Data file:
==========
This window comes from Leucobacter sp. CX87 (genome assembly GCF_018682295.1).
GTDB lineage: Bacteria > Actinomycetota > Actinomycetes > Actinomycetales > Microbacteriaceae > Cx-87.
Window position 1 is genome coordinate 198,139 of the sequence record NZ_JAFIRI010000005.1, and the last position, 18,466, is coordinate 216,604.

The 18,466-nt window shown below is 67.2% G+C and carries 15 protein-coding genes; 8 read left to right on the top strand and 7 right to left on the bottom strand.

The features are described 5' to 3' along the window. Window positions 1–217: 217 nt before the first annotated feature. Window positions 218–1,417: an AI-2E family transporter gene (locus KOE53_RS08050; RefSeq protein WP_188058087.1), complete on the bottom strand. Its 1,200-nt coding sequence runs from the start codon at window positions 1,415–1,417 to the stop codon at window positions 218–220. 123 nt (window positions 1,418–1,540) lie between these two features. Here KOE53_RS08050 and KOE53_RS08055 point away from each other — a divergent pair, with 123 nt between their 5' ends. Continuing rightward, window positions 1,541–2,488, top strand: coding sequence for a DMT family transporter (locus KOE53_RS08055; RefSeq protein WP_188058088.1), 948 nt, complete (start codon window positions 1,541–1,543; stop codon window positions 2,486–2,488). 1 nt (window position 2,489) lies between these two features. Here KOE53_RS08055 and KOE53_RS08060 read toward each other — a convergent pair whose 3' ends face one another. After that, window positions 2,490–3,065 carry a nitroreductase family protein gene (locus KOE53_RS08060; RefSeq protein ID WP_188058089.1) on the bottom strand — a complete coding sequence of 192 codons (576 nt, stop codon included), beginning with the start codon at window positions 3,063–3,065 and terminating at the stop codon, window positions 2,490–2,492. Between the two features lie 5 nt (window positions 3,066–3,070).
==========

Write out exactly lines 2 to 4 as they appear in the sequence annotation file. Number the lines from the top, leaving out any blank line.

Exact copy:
GTDB lineage: Bacteria > Actinomycetota > Actinomycetes > Actinomycetales > Microbacteriaceae > Cx-87.
Window position 1 is genome coordinate 198,139 of the sequence record NZ_JAFIRI010000005.1, and the last position, 18,466, is coordinate 216,604.

The 18,466-nt window shown below is 67.2% G+C and carries 15 protein-coding genes; 8 read left to right on the top strand and 7 right to left on the bottom strand.